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The Trellis

The trellis is a considerable item in the grape-grower's budget, since
it must be renewed every fifteen years or thereabouts. Wires are
strung in the North at the end of the second season after planting,
but in the South the growth is often so great that the wires must be
put up at the end of the first season. Trellises are of the same
general style for commercial vineyards; namely, two or three wires
tautly stretched on firmly set posts. Occasionally slat trellises are
put up in gardens but these are not to be recommended for any but
ornamental purposes.


Strong, durable posts of chestnut, locust, cedar, oak or reenforced
cement are placed at such distance apart that two or three vines can
be set between each two posts. The distance apart depends on the
distance between vines, although the tendency now is to have three
vines between two posts. The posts are from six to eight feet in
length, the heaviest being used as end posts. In hard stony soils it
may be necessary to set the end posts with a spade, but usually
sharpened posts can be driven into holes made with a crowbar. In
driving, the operator stands on a wagon hauled by a horse and uses a
ten- or twelve-pound maul. The posts are driven to a depth of eighteen
or twenty-four inches for the end posts. However set, the posts must
stand firm to hold the load of vines and fruit. The end posts must be
braced. As good a brace as any is made from a four-by-four timber,
notched to fit the post halfway up from the ground, and extending
obliquely to the ground, where it is held by a four-by-four stake. A
two-wire trellis and a common method of bracing end posts are shown in
Fig. 15. The posts on hillsides must lean slightly up-hill, otherwise
they will almost certainly sooner or later tilt down the slope. The
posts are usually permitted to stand a little higher at first than
necessary so that they may be driven down should occasion call;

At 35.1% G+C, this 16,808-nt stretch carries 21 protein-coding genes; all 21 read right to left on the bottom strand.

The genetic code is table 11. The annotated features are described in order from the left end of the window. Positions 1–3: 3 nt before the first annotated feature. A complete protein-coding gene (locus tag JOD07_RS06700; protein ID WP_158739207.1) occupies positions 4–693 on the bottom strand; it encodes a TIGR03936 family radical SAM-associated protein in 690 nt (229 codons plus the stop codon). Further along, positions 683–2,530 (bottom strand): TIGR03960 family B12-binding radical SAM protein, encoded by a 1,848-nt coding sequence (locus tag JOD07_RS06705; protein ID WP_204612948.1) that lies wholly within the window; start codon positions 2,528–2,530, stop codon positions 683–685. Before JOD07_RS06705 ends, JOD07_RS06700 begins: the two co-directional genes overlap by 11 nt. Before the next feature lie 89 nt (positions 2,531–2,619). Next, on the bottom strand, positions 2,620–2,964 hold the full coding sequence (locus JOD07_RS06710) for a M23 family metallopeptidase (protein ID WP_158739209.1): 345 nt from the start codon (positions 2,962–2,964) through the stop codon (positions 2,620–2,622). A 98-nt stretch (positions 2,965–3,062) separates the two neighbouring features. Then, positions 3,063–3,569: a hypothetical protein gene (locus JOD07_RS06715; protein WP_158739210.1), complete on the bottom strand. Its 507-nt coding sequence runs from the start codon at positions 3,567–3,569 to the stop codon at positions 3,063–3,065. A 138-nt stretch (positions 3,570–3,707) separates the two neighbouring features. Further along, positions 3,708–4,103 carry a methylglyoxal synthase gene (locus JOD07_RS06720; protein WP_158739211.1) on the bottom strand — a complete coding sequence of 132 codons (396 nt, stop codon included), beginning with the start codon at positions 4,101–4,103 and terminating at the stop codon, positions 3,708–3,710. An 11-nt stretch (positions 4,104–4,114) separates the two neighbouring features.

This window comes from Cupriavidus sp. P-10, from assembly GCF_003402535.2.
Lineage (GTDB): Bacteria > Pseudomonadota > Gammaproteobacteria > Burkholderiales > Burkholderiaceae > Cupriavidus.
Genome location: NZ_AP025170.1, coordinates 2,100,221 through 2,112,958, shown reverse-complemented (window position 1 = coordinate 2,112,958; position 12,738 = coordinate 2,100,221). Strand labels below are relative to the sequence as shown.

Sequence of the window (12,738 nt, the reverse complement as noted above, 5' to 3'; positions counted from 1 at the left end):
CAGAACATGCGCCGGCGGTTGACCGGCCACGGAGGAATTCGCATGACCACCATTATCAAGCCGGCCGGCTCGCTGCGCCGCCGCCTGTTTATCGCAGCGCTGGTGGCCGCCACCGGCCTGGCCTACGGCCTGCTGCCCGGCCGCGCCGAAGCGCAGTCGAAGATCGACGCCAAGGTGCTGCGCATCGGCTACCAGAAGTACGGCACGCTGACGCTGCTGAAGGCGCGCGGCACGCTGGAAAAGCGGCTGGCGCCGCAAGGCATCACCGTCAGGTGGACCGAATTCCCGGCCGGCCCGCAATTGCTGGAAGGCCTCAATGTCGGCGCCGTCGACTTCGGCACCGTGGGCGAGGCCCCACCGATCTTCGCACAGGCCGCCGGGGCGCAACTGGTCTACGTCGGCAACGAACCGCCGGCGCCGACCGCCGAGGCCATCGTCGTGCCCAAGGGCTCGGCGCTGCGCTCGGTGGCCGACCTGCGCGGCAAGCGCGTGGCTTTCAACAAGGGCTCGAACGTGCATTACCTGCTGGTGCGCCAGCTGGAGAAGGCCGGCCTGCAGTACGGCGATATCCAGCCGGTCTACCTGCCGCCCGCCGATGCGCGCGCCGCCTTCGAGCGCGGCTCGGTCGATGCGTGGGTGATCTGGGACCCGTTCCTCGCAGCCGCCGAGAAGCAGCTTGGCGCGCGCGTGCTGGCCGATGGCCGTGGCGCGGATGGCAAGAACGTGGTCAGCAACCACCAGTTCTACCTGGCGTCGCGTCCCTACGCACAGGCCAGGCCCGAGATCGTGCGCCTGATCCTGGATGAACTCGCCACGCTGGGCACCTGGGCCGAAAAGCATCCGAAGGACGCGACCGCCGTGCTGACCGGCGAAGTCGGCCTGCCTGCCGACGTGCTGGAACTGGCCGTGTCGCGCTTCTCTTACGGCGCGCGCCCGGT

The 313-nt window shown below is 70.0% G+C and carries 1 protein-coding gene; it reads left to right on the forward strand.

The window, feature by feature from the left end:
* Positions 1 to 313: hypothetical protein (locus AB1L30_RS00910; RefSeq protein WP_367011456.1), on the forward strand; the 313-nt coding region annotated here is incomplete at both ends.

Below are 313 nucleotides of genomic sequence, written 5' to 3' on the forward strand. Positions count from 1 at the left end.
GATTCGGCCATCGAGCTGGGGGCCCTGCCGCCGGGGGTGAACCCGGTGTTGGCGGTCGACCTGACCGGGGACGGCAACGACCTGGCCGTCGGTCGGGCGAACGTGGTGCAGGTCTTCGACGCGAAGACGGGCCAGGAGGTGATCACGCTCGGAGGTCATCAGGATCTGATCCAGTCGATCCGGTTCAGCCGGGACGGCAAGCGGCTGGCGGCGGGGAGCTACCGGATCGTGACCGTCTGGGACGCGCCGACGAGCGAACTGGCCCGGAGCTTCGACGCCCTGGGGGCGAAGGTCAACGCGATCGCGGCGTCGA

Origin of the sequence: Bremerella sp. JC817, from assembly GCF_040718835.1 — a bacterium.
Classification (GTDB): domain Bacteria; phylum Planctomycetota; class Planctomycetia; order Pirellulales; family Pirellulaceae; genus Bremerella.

driving is usually done in the early spring.


Wire for the trellis.

Four sizes of wire are in common use for vineyard trellises; nos. 9,
10, 11 and 12. Number 9, the heaviest, is often used for the top wire
with lighter wires lower. The following figures show the length of
wire in a ton:

No. 9, 34,483 ft.
No. 10, 41,408 ft.
No. 11, 52,352 ft.
No. 12, 68,493 ft.

From these figures the number of pounds required to the acre is easily
calculated. Common annealed wire makes a durable trellis, but many
growers prefer the more durable galvanized wire, the cost of which is
slightly greater. The wires are fastened to the end posts by winding
once around the post, and then each wire is firmly looped about
itself; they are secured to the intervening posts by ordinary fence
staples so driven that the wire cannot pull through of its own weight
but with space enough to permit tightening from season to season. The
size and length of the staples depend on whether the posts are hard or
soft wood. The longest and largest staples are used with soft woods,
as cedar or chestnut. An acre requires from nine to twelve pounds of
staples. The wires should be placed on the windward sides of posts and
on the up-hill side in hillside vineyards. The distance between wires
depends on the method of pruning.

The wires must be stretched taut on the posts, for which purpose any
one of a half-dozen good wire stretchers may be purchased at hardware
stores. Some growers loosen the wires after harvest to allow for the
contraction in cold weather and others use some one of several devices
to relieve the strain. Most growers, however, find it necessary to go
over the vineyard each spring to drive down loosened posts and stretch
sagging wires, and so take no precautions to release wires in the
fall. All agree that the wires must be kept tight during the growing
season to protect buds, foliage and fruit from being injured from


The canes are tied to the trellis in early spring, and under most
systems of pruning the growing shoots are tied in the summer. This
work is done by cheap men, women, boys and girls. A great variety of
material is used to make the tie, as raffia, wooltwine, willow, inner
bark of the linden or basswood, green rye straw, corn husks,
carpet-rags and wire. The same materials are not usually employed for
both canes and shoots, since the canes are tied firmly to hold them
steady and the work is done early before there is danger of breaking
swelling buds, while the summer shoots are tied to hold for a shorter
time and more loosely to permit growth in diameter. Tying usually
follows accepted patterns in one region but varies greatly in
different regions. There is a knack to be learned in the use of each
one of the materials named, but with none is it difficult, and an
ingenious person can easily contrive a tie of his own to suit fancy or

Next: Methods Of Training Grapes In Eastern America

Previous: The Work Of Pruning

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